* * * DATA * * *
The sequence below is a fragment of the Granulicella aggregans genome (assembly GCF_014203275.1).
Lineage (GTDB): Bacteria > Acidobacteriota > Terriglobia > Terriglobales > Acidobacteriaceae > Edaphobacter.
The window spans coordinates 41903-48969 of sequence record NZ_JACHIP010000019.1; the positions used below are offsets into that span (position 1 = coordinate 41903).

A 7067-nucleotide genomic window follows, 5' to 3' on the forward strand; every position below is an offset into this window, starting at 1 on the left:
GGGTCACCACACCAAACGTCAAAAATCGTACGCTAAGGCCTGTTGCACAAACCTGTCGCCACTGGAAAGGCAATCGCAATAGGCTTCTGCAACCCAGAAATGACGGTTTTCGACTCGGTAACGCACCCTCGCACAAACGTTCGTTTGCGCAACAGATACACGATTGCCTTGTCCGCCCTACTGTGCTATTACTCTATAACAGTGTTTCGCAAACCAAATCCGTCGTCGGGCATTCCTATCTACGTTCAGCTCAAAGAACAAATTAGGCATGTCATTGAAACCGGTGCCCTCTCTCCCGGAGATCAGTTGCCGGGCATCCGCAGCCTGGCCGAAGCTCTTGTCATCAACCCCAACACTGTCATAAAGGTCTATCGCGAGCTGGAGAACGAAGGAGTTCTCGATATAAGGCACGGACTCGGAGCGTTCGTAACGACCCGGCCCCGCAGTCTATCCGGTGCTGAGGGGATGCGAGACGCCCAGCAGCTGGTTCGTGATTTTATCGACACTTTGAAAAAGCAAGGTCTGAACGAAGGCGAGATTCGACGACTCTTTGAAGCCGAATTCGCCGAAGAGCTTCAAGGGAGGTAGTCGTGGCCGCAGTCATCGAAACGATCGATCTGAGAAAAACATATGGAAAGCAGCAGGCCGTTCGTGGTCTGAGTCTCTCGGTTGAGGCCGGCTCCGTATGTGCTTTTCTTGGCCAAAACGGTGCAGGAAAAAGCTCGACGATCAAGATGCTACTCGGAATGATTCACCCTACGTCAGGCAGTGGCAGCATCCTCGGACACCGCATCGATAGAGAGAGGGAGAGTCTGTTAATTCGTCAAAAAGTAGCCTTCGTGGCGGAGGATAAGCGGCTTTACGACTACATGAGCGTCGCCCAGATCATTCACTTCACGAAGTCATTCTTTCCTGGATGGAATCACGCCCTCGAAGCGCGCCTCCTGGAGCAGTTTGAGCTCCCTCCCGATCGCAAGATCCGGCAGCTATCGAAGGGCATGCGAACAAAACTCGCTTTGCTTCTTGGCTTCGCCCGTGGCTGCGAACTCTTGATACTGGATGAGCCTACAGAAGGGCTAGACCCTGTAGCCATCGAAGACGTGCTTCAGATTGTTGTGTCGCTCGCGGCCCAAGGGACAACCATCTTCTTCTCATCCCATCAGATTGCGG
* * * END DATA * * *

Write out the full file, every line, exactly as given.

The sequence below is a fragment of the Granulicella aggregans genome (assembly GCF_014203275.1).
Lineage (GTDB): Bacteria > Acidobacteriota > Terriglobia > Terriglobales > Acidobacteriaceae > Edaphobacter.
The window spans coordinates 41903-48969 of sequence record NZ_JACHIP010000019.1; the positions used below are offsets into that span (position 1 = coordinate 41903).

A 7067-nucleotide genomic window follows, 5' to 3' on the forward strand; every position below is an offset into this window, starting at 1 on the left:
GGGTCACCACACCAAACGTCAAAAATCGTACGCTAAGGCCTGTTGCACAAACCTGTCGCCACTGGAAAGGCAATCGCAATAGGCTTCTGCAACCCAGAAATGACGGTTTTCGACTCGGTAACGCACCCTCGCACAAACGTTCGTTTGCGCAACAGATACACGATTGCCTTGTCCGCCCTACTGTGCTATTACTCTATAACAGTGTTTCGCAAACCAAATCCGTCGTCGGGCATTCCTATCTACGTTCAGCTCAAAGAACAAATTAGGCATGTCATTGAAACCGGTGCCCTCTCTCCCGGAGATCAGTTGCCGGGCATCCGCAGCCTGGCCGAAGCTCTTGTCATCAACCCCAACACTGTCATAAAGGTCTATCGCGAGCTGGAGAACGAAGGAGTTCTCGATATAAGGCACGGACTCGGAGCGTTCGTAACGACCCGGCCCCGCAGTCTATCCGGTGCTGAGGGGATGCGAGACGCCCAGCAGCTGGTTCGTGATTTTATCGACACTTTGAAAAAGCAAGGTCTGAACGAAGGCGAGATTCGACGACTCTTTGAAGCCGAATTCGCCGAAGAGCTTCAAGGGAGGTAGTCGTGGCCGCAGTCATCGAAACGATCGATCTGAGAAAAACATATGGAAAGCAGCAGGCCGTTCGTGGTCTGAGTCTCTCGGTTGAGGCCGGCTCCGTATGTGCTTTTCTTGGCCAAAACGGTGCAGGAAAAAGCTCGACGATCAAGATGCTACTCGGAATGATTCACCCTACGTCAGGCAGTGGCAGCATCCTCGGACACCGCATCGATAGAGAGAGGGAGAGTCTGTTAATTCGTCAAAAAGTAGCCTTCGTGGCGGAGGATAAGCGGCTTTACGACTACATGAGCGTCGCCCAGATCATTCACTTCACGAAGTCATTCTTTCCTGGATGGAATCACGCCCTCGAAGCGCGCCTCCTGGAGCAGTTTGAGCTCCCTCCCGATCGCAAGATCCGGCAGCTATCGAAGGGCATGCGAACAAAACTCGCTTTGCTTCTTGGCTTCGCCCGTGGCTGCGAACTCTTGATACTGGATGAGCCTACAGAAGGGCTAGACCCTGTAGCCATCGAAGACGTGCTTCAGATTGTTGTGTCGCTCGCGGCCCAAGGGACAACCATCTTCTTCTCATCCCATCAGATTGCGG